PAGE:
The Guide: Dakar
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Where to StayHôtel Al Afifa 46 rue Jules Ferry (221/33/889-9090) Rates: $90–$220 Double. With its lush garden patio, this hotel feels like a colonial throwback. Its location—on a quiet side street within easy walking distance of several of Dakar's best outdoor markets—is tough to beat.
Radisson Blu Route de la Corniche Ouest (221/33/869-3310) Rates: $250–$280 Double. Set right in Dakar's Fann Corniche neighborhood on a lively oceanfront esplanade, this sparkling new high-rise boasts a huge outdoor swimming pool and beautiful ocean views.
Where to eatKeur N'Deye 68 rue Vincens (221/33/821-4973) This simple, cozy oasis in the heart of downtown Dakar is widely known for serving some of the best Senegalese cuisine available outside of home kitchens. The yassa poulet—grilled chicken with a tangy onion-and-pepper sauce—is excellent.
Le Djembé 56 rue St. Michel (221/33/821-0666) A very pleasant hole-in-the-wall located right behind the Place de l'Indepéndence—Dakar's central square—this place is famous for its thiéboudienne, the rice-and-tomato-based fish dish that is the Senegalese national dish.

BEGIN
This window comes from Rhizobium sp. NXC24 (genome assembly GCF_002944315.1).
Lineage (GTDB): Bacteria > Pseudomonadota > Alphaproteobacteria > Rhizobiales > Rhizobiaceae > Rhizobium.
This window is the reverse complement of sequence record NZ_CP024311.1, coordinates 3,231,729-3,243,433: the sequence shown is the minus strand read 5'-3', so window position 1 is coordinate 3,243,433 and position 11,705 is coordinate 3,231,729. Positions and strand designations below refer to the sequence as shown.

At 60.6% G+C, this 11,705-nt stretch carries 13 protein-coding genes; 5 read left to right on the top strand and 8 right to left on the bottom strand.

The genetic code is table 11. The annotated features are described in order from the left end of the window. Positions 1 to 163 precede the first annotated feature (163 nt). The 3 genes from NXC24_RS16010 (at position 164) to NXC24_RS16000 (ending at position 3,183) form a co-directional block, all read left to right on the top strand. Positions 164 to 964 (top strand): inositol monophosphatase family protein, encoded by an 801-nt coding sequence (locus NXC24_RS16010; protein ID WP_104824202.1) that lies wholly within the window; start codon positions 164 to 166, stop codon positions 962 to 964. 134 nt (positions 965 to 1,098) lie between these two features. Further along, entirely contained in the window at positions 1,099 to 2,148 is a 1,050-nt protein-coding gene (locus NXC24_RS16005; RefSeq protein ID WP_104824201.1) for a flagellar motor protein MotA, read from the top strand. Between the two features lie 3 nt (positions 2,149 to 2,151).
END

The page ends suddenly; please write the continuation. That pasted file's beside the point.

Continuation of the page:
Chez Loutcha 101 rue Moussé Diop (221/33/821-0302) This rollicking eatery, popular with the downtown lunchtime crowd, specializes in both Senegalese and Cape Verdian dishes, served in gargantuan portions. Try the màfe ginaar, rice and chicken in a thick peanut sauce.
Pâtisserie Les Ambassades, 4 boulevard de l'Est, Point E (221/33/825-5587) Dakar is teeming with Parisian–style cafés, and Les Ambassades, filled at all hours with employees of nearby embassies, is arguably the best. It would be hard to find a better pain au chocolat in all of west Africa.
What to DoMarché Sandaga Avenue Pompidou Dakar's largest outdoor market is chock-full of classic Senegalese street foods, including fluffy beignets; pastels, tiny empanada-like parcels filled with fish; and accara, black-eyed-pea fritters, served with kaani, a fiery chile-and-tomato sauce.
Soumbédioune Route de la Corniche Ouest At this evening fish market right on the beach, you can buy fresh grouper, swordfish, barracuda, prawns, and sea urchins fresh off the boats. Several makeshift food stalls called tanganas sell grilled fish, omelets, and pasta. Wash everything down with a café touba, a heavily sugared, thick, bracing coffee.
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